Another problem with off-duty status is de-conditioning. Often we see older workers that do heavy work five days a week. This can only continue because of physical strength and conditioning as a result of the job. Take the job away for a month or two, for any reason, the employee may find it almost impossible to return to the heavy physical job.

The off-duty status can also put up roadblocks to healing on the employer’s side. The employer will need to fill the job if the absence is prolonged. Maybe the employer will discover he doesn’t need this employee. The work situation can evolve rapidly when the employee is at home for awhile. This is much less likely to occur if the employee is at work, even in a reduced capacity.

For many reasons, accommodation of the injured worker at the workplace will almost always be helpful to both the injured worker and the employer. The worker will heal faster, return to full duties sooner and have much less chance of a long-term disability. The employer will get partial use of his employee body and full use of his mind. The employer’s workers’ compensation expense will also be reduced and his workforce normalized as soon as possible. It truly is a win-win for everyone.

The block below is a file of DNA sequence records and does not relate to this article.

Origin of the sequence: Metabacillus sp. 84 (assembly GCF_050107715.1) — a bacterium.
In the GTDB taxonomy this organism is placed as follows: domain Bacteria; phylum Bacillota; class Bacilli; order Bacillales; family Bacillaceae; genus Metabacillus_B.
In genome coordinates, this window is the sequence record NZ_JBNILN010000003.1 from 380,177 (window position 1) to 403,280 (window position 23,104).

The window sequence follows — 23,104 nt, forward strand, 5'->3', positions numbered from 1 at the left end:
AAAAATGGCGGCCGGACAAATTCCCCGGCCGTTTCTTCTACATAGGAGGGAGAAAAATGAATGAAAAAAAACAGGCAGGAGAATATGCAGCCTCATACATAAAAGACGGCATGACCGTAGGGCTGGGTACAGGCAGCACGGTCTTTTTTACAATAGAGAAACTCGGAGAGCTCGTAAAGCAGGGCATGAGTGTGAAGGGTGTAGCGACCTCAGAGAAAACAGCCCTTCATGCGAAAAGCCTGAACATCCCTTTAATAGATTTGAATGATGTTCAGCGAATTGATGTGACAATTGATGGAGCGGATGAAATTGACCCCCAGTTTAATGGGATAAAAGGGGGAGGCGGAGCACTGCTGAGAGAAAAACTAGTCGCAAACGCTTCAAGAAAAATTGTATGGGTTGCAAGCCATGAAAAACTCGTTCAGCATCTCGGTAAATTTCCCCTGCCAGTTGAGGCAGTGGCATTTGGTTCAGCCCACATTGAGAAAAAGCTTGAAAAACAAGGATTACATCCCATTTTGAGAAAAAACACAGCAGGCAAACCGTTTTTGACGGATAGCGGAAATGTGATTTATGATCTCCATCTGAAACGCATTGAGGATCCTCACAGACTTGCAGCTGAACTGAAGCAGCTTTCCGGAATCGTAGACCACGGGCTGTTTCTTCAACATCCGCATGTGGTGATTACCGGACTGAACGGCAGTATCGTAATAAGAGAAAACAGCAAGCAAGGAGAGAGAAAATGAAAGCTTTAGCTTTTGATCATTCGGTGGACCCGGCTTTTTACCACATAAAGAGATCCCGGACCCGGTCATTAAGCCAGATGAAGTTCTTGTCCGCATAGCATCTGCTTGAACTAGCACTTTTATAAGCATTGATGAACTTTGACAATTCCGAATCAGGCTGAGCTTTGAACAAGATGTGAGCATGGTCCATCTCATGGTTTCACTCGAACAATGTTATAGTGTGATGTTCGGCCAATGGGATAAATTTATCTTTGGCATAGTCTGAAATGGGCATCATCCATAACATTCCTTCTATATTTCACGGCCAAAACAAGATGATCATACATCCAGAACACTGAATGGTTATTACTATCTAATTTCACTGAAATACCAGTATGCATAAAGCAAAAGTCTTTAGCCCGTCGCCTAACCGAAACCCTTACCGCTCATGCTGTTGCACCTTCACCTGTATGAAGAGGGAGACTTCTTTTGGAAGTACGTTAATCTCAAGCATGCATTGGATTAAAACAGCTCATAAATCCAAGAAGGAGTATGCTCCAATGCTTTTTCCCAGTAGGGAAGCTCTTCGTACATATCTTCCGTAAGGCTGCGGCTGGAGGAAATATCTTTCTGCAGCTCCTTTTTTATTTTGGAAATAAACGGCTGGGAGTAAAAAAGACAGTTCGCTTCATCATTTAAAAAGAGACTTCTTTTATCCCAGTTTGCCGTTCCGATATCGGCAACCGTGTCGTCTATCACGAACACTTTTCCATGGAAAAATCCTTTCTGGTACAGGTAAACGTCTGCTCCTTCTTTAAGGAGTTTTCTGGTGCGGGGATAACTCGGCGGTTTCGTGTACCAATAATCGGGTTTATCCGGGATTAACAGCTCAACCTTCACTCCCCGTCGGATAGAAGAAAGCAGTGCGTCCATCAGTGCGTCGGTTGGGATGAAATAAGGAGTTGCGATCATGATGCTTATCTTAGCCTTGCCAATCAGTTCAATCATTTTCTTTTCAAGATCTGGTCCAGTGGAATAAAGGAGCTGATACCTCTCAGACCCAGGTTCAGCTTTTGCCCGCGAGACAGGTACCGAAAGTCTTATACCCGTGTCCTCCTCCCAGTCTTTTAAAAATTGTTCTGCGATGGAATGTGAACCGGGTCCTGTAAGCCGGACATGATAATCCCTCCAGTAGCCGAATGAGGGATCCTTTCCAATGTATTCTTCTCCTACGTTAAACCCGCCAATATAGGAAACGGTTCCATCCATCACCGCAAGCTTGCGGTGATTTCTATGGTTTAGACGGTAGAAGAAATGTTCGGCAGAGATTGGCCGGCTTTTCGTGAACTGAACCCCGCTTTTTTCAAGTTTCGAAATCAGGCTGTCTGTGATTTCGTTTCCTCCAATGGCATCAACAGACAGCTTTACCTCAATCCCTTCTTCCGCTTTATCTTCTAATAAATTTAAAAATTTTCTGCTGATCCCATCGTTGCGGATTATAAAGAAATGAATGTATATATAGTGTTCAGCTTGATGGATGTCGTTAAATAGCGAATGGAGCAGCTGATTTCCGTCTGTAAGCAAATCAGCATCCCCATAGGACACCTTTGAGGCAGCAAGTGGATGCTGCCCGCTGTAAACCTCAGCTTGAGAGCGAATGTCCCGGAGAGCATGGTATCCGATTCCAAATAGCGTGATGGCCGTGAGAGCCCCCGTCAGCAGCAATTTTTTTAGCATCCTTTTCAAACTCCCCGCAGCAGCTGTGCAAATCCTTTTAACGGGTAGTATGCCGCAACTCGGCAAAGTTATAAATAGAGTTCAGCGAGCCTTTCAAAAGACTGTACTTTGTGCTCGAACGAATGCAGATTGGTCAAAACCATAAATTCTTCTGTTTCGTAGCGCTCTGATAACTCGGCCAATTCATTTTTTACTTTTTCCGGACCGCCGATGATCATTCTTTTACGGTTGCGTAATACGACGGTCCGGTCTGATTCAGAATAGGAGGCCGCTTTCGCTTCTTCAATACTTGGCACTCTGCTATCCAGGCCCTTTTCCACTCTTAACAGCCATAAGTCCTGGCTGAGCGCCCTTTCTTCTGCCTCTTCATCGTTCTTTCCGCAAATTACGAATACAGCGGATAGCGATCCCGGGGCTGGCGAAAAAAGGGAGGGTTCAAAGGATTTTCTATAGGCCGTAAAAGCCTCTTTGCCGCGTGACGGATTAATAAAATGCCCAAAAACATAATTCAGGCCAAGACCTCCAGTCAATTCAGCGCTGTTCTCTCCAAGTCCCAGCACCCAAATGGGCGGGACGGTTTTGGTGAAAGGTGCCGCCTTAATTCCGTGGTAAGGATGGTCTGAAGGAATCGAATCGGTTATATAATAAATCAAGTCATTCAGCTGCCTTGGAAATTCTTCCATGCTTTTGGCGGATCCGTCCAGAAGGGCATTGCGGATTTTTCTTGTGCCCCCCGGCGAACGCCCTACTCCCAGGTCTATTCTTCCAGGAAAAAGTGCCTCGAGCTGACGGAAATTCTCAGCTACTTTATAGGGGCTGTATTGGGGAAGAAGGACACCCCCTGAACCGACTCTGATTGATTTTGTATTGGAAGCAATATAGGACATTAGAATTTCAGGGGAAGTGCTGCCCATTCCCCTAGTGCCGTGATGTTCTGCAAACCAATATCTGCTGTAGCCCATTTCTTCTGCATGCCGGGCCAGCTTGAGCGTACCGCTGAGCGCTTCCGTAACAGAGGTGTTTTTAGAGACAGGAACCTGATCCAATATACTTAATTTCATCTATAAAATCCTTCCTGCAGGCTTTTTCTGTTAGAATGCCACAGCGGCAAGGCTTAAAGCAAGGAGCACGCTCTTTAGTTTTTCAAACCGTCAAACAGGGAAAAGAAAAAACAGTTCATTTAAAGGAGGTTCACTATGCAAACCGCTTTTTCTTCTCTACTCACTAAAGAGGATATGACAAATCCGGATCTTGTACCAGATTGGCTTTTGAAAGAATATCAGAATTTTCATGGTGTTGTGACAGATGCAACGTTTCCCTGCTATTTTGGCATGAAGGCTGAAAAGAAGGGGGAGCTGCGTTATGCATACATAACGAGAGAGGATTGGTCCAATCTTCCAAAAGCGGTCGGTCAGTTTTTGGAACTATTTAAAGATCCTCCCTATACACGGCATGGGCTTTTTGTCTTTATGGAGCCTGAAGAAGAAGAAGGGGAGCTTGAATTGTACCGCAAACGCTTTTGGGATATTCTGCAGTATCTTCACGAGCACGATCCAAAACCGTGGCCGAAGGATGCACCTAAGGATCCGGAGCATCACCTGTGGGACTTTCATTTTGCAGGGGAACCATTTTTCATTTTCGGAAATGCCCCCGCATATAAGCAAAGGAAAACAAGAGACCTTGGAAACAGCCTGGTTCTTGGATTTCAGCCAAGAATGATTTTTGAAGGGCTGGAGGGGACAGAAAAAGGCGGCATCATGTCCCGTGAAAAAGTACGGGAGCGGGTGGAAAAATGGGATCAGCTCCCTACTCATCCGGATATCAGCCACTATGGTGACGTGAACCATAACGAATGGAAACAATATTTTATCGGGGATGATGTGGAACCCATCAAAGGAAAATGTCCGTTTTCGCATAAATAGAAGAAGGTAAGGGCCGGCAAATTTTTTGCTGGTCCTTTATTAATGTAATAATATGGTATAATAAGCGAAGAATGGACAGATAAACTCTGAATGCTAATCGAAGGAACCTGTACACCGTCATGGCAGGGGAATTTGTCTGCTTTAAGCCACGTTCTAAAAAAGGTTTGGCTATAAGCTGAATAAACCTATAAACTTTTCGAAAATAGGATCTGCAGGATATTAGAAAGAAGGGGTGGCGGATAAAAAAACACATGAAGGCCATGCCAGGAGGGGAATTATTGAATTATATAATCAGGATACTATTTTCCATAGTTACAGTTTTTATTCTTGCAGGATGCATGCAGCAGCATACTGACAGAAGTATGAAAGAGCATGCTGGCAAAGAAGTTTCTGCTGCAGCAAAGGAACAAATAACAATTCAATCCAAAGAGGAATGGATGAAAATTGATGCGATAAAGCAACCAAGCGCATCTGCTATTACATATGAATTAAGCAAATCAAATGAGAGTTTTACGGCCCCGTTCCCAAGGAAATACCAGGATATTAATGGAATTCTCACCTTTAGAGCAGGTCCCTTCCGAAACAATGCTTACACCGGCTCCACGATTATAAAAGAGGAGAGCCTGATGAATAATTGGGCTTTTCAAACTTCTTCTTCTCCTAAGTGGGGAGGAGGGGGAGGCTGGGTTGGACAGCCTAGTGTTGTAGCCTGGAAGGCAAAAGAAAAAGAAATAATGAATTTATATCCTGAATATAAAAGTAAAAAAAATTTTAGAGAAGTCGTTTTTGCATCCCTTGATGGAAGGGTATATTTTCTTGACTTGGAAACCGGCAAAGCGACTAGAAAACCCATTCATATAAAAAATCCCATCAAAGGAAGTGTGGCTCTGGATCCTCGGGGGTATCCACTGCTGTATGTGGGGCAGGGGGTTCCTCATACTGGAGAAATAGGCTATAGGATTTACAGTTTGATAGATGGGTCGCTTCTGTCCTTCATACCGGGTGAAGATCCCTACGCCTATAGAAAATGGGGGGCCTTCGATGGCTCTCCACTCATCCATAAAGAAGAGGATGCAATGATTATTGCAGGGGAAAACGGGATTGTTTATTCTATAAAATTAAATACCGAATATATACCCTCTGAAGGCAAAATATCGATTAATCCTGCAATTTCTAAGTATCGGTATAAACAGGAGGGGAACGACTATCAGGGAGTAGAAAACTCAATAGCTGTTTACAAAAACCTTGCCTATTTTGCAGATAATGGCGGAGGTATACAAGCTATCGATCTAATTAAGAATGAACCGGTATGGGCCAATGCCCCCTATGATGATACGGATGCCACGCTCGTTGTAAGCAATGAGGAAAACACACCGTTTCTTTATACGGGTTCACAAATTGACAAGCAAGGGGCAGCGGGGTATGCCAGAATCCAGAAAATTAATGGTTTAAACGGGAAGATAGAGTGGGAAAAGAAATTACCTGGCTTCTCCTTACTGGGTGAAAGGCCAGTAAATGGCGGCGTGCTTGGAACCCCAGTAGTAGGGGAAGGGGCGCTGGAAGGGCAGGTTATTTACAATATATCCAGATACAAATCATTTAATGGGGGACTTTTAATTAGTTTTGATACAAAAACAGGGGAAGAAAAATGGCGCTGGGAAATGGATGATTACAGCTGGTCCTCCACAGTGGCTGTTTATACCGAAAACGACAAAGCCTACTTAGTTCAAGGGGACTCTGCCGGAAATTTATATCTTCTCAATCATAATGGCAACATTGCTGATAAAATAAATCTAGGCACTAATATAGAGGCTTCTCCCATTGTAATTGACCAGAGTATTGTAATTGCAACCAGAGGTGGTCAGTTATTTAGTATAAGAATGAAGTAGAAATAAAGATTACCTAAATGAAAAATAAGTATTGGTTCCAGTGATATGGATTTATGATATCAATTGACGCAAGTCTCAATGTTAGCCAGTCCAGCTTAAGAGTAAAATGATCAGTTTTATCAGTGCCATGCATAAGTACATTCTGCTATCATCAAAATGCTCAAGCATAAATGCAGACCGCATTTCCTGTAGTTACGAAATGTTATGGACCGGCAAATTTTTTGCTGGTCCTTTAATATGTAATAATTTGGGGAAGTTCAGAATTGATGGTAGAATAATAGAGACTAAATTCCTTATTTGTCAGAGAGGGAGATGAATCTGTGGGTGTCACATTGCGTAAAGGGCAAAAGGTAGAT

Stay well,

Dr. B

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The Employment Physical in an ADA World

The employment physical is alive and well, but it’s changed in focus since Americans with Disabilities Act (ADA) became law.

In years past, the “pre-employment physical” was performed with a person’s hiring contingent on passing the exam. While the goals of this practice were good—matching an employee’s physical abilities with the job—it sometimes led to discrimination. Because of this, the pre-employment physical has evolved into the “post-offer physical.”

Despite the change in when the physicals take place, there is still a lot of value to the employer who conducts post-offer physicals. That’s because establishing a baseline physical condition is important in workers’ compensation claims. An employee’s hearing loss, arthritic back or hernia are all able to be documented at the time of a physical examination. Testing such as an audiogram provides an objective measurement of employees’ hearing. This can prevent the fraudulent claim of a pre-existing condition as a new work-related injury. With the cost of an audiogram around $20, you can do a bunch of them and still save money if only one or two injuries are prevented.